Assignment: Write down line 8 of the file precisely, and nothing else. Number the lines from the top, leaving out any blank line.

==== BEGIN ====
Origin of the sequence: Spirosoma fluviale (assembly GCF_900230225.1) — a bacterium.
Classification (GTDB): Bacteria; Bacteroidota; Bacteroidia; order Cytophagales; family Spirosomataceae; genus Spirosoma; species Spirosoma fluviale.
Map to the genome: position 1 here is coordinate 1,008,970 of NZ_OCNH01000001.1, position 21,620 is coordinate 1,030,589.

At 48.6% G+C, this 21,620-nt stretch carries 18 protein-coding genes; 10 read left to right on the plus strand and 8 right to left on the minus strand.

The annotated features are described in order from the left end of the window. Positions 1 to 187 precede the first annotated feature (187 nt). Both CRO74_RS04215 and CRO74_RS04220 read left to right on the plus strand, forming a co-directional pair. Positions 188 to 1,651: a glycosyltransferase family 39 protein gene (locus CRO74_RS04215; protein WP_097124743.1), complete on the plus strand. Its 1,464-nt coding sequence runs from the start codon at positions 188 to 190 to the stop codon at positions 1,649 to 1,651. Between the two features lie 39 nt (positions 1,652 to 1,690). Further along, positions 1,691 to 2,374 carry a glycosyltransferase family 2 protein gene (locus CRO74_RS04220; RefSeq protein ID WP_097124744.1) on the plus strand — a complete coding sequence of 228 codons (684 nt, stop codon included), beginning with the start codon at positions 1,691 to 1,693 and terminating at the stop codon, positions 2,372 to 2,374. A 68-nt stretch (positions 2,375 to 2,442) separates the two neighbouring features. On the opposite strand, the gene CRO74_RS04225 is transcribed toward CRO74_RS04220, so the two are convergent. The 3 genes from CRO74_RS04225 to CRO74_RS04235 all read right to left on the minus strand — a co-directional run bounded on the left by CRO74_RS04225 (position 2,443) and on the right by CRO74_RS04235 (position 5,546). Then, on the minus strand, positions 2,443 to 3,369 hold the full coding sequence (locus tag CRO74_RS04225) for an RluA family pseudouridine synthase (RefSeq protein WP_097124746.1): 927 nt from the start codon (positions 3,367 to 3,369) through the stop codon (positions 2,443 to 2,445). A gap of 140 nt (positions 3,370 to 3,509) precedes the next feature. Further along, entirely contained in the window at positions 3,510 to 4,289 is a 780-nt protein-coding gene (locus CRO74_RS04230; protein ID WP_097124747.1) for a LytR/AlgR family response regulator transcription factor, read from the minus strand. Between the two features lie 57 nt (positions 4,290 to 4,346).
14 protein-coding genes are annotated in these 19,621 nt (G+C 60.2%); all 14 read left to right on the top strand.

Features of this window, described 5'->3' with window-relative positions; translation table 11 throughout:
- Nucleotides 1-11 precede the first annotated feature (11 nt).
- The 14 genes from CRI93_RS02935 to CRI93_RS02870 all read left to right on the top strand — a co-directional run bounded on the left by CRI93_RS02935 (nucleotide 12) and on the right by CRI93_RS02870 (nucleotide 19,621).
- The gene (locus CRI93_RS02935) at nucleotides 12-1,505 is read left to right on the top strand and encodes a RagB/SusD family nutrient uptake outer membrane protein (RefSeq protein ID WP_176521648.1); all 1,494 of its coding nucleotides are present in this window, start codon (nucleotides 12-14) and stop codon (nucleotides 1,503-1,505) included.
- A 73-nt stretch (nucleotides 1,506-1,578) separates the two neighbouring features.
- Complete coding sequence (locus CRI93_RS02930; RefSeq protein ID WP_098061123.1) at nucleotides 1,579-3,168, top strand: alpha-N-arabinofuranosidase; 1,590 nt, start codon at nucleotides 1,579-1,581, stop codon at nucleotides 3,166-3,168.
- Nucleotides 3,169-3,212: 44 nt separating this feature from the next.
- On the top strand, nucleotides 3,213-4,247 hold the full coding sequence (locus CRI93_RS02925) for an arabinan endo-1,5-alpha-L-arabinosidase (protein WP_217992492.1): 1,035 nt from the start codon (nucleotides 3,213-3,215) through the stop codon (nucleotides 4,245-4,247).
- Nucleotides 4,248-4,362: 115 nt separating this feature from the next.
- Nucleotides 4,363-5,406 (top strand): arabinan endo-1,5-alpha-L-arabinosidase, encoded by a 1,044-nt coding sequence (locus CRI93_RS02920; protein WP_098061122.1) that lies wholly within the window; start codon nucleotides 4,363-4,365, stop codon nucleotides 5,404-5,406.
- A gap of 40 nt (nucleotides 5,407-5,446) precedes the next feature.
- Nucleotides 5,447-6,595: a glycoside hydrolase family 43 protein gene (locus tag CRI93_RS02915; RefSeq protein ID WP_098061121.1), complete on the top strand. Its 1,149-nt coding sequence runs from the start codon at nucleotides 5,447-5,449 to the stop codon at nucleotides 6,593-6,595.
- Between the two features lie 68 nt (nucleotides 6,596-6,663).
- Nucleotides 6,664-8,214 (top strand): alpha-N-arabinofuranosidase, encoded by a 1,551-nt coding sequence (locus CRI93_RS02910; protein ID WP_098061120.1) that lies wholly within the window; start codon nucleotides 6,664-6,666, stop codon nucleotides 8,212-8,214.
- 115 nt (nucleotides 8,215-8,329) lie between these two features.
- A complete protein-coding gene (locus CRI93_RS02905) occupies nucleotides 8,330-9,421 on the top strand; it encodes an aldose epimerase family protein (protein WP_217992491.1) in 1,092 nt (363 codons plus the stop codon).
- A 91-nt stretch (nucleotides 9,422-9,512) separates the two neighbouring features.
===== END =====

- Nucleotides 1-11 precede the first annotated feature (11 nt).